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Journal of Thoracic Oncology:
doi: 10.1097/JTO.0b013e31819c8646
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Pulmonary Blastoma with Endobronchial Growth

Wang, Junping MD; Sun, Haoran MD; Bai, Renju MD; Liu, Haidong MD; Yu, Tielian MD

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Department of Radiology, General Hospital of Tianjin Medical University, Tianjin, China.

Disclosure: The authors declare no conflicts of interest.

Address for correspondence: Haoran Sun, MD, No. 154 Anshan Road, Heping District, Tianjin 300052, China. E-mail: sunhaoran20008@yahoo.cn

A 39-year-old man was admitted to our hospital complaining of nonproductive cough for 2 weeks. Plain chest computed tomography (CT) demonstrated a well-defined soft tissue mass in the right upper lobe that looked like fingers. A normal bronchus of right upper lobe and its branches could not be shown. The mass was homogeneous density without cavitation or calcification, which enhanced moderately and homogeneously with contrast administration (Figures 1A, B). There was a low density lesion with air bubble in the right main bronchus without any enhancement (Figures 1A, B). The patient underwent flexible bronchoscopy and a large mucous plug was located approximately 1 cm distal to the carina and was removed. It almost completely obstructed the lumen of the right main bronchus. A 1 × 1 cm gray-white endobronchial nodule was located in the orifice of the right upper lobe bronchus. It nearly occluded the lumen and seemed to be a pulmonary carcinoma. The patient underwent a right pneumonectomy and mediastinal lymph nodes dissection without complications. A subtype of pulmonary blastoma (PB)–well-differentiated fetal adenocarcinoma was histologicallly diagnosed (Figure 1C). All lymph nodes and surgical margins were free of malignancy. Postoperatively, the patient completed four cycles of chemotherapy with carboplatin and paclitaxel. At following up 2[½] years later, he was well and clinically free of disease. A recent low-dose chest CT showed postoperative changes without any evidence of recurrence.

Figure 1
Figure 1
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Radiologically, PB frequently develops in the periphery of the lung as a rapidly growing well-demarcated large mass with upper-lobe predominance, which may be bulky enough to completely opacify the whole hemithorax and cause mediastinal shift. On chest CT, PB is a mixed solid and cystic lesion with variable contrast enhancement, calcification is very rare.1 Although PB may show endobronchial growth,2 the “gloved finger”-shaped mass of our case was entirely intraluminal without any extraluminal component. There has been only one case of PB manifesting as hilar mass with fingerlike parenchymal opacities.3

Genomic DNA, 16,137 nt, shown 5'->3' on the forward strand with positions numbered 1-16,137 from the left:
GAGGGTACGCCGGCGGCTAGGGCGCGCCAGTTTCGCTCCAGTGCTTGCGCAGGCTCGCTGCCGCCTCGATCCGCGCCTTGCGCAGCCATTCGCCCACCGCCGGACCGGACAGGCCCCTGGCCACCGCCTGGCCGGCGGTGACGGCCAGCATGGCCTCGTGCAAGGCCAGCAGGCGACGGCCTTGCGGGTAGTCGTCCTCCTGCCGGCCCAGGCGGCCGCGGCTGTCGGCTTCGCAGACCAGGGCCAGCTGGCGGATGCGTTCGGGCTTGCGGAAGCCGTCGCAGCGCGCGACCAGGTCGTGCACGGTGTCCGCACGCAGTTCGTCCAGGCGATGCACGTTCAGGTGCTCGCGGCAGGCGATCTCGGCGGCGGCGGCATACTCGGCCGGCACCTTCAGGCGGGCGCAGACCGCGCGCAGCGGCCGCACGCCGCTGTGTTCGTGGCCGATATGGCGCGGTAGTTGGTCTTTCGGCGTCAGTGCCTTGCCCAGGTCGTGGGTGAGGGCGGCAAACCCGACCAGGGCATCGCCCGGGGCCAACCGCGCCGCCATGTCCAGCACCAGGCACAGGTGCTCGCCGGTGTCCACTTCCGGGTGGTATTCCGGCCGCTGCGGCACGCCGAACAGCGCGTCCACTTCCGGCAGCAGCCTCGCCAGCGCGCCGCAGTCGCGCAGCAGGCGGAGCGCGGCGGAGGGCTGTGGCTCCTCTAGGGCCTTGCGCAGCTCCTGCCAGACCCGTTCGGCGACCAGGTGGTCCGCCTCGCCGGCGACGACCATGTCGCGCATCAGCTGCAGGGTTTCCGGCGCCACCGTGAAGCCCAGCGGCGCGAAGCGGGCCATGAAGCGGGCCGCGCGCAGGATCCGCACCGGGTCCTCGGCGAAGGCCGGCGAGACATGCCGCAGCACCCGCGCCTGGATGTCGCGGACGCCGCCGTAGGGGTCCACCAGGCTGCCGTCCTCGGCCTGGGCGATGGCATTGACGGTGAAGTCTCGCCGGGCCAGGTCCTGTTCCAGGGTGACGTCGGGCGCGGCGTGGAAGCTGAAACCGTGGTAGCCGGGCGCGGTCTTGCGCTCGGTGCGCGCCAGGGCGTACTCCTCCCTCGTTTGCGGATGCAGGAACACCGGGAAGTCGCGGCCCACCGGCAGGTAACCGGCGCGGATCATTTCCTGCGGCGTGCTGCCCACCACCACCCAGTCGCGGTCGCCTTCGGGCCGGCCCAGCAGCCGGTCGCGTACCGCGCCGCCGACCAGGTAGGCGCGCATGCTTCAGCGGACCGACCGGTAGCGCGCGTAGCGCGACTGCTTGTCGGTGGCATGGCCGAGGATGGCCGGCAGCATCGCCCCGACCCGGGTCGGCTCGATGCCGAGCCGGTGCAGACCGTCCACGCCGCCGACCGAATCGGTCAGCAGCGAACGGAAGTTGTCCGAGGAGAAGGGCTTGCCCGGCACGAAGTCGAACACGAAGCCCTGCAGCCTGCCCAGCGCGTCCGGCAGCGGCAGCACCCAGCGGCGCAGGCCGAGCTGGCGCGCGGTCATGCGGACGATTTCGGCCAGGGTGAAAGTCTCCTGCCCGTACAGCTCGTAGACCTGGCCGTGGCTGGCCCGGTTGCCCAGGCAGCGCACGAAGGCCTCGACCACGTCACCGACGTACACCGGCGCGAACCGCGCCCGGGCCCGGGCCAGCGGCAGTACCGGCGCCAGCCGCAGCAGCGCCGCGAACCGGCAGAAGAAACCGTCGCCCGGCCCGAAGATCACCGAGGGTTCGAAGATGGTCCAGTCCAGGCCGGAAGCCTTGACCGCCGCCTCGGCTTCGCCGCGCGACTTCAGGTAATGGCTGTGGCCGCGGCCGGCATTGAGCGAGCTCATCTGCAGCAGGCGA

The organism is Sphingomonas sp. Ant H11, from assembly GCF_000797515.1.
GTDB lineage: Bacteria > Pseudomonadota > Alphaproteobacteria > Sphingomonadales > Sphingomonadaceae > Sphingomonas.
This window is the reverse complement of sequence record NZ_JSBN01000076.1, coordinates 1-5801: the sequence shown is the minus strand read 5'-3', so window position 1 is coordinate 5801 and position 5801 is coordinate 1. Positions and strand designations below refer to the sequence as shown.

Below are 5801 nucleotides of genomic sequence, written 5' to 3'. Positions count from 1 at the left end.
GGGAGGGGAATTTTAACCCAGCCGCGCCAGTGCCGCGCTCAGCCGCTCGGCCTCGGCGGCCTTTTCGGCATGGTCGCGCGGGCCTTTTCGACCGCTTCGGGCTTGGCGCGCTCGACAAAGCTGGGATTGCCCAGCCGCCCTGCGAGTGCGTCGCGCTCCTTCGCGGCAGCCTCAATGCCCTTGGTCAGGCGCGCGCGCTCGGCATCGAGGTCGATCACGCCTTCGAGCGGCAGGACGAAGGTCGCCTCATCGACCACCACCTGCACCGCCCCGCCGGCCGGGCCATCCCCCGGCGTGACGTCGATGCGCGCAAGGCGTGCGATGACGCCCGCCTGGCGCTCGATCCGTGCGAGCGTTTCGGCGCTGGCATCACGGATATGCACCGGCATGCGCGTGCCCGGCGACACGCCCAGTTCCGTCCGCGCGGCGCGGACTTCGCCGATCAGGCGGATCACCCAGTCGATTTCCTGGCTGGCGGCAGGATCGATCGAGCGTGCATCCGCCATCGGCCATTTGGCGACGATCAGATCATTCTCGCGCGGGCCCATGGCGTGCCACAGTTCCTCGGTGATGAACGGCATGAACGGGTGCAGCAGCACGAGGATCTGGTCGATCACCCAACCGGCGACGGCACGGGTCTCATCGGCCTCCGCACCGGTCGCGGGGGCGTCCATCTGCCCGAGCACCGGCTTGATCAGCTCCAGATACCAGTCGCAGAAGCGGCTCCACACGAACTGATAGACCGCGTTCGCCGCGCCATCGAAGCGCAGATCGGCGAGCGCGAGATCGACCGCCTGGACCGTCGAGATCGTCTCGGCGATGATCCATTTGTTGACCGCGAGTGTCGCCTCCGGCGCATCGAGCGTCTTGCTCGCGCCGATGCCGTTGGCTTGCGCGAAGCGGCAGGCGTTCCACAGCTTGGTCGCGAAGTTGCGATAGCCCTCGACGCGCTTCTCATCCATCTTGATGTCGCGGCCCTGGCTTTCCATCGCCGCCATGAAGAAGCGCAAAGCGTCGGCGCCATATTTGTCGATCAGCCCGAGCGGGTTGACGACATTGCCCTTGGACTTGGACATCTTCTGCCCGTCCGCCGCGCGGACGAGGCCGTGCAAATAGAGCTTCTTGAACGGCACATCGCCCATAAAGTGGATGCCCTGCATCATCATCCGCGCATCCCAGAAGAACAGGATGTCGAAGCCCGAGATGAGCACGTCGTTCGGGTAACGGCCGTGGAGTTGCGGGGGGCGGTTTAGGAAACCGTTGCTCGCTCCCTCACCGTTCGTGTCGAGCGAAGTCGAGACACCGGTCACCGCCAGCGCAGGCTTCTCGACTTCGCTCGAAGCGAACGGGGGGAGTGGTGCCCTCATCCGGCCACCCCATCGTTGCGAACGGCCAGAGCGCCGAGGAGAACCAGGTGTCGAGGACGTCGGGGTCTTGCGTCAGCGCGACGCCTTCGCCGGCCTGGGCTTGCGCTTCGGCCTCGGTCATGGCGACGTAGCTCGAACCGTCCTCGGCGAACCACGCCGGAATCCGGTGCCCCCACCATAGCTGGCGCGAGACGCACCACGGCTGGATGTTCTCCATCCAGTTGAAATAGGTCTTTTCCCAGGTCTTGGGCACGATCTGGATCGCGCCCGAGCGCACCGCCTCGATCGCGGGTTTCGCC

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REFERENCES

1. Walker RI, Suvarna K, Matthews S. Case report: pulmonary blastoma: presentation of two atypical cases and review of the literature. Br J Radiol 2005;78:437–440.

2. Koss MN, Hochholzer L, O’Leary T. Pulmonary blastomas. Cancer 1991;67:2368–2381.

3. Lee HJ, Goo JM, Kim KW, Im JG, Kim JH. Pulmonary blastoma: radiologic findings in five patients. Clin Imaging 2004;28:113–118.

Cited By:

This article has been cited 1 time(s).

Cancer Biology & Therapy
Pulmonary well-differentiated fetal adenocarcinoma with platelet-derived growth factor receptor (PDGFR)alpha expression
Luo, CQ; Yeung, SCJ; Liu, ZG; Meng, J; Zhong, FT; Cheng, C
Cancer Biology & Therapy, 13(): 1384-1389.
10.4161/cbt.22253
CrossRef
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Keywords:

Neoplasm; Pulmonary blastoma; Intrabronchial growth

© 2009International Association for the Study of Lung Cancer

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